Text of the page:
Arlington Co. police to start wearing body cameras

Starting Wednesday, police officers in Arlington County, Virginia, will begin wearing body cameras as part of their uniforms.

The cameras will record all dispatch calls, as well as enforcement and investigative contacts. Arlington police said in a statement that officers assigned to patrol, special operations, community outreach, K-9 and the Emergency Response Team would get a camera.

Previously, officers only had an in-car camera system on their patrol vehicles and video cameras in the interview room.

Acting Chief Andy Penn said the department welcomes the use of body cameras as an additional component to provide “professional law enforcement to the Arlington community.”

“We recognize our community’s trust is earned each day with every interaction,” Penn said. “I am confident these cameras will build upon our longstanding history of community policing by highlighting the professionalism of the agency while instilling greater public confidence as we continue to hold ourselves accountable to the highest professional standards.”

The implementation of officer body cameras comes six months after funding for a program for the county’s Police Department, the Sheriff’s Office and the Fire Marshal’s Office was a part of County Manager Mark Schwartz’s 2021 Capital Improvement Plan proposal.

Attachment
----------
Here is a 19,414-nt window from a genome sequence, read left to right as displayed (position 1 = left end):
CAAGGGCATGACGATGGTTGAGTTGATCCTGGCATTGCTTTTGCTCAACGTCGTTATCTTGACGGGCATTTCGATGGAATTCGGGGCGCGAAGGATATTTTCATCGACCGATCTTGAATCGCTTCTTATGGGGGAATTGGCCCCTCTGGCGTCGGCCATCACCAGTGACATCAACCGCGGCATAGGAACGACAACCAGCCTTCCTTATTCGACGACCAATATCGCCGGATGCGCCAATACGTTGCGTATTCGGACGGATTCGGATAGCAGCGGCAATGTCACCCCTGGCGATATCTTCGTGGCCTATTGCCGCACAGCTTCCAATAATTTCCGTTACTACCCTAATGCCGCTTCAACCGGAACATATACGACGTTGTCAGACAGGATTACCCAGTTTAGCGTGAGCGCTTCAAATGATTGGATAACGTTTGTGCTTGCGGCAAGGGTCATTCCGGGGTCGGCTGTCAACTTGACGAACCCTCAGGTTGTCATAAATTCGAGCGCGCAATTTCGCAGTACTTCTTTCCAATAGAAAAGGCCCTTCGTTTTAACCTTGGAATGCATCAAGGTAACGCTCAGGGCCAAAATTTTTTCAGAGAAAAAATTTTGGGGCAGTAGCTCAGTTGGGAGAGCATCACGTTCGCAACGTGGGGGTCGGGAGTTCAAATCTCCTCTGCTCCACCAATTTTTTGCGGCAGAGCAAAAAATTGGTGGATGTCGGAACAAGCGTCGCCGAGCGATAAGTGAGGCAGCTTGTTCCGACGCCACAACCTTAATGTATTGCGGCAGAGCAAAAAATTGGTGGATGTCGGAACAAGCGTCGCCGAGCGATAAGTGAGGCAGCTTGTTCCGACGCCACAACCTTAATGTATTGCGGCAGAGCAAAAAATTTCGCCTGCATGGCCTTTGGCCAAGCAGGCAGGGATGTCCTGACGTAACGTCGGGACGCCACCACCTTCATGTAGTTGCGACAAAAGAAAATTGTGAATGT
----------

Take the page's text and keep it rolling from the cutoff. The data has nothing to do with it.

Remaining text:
In July, the County Board approved the plan and funding for the project, including $268,000 for body camera hardware; $536,000 for data storage, software and maintenance; and $755,000 to replace the existing in-car camera systems with new equipment compatible with body cameras. Also approved was $244,000 for upgrades to the county’s four courtrooms to support the technology.

All three law enforcement agencies opened up an online public form last month for residents to give input on a draft of the policies for the new equipment. The rules explain how police should use audio and video recordings captured by body cameras, in-car cameras and interview room footage.

The guidelines were developed after analyzing similar policies nationwide, and they were reviewed by such organizations as the International Association of Chiefs of Police, the Virginia Department of Criminal Justice Services, the Police Executive Research Forum and the American Civil Liberties Union.

José Umaña

José Umaña is a digital editor for WTOP. He’s been working as a journalist for almost a decade, covering local news, education and sports. His work has appeared in The Prince George’s Sentinel, The Montgomery Sentinel, Orlando Sentinel, PressBox and The Diamondback.

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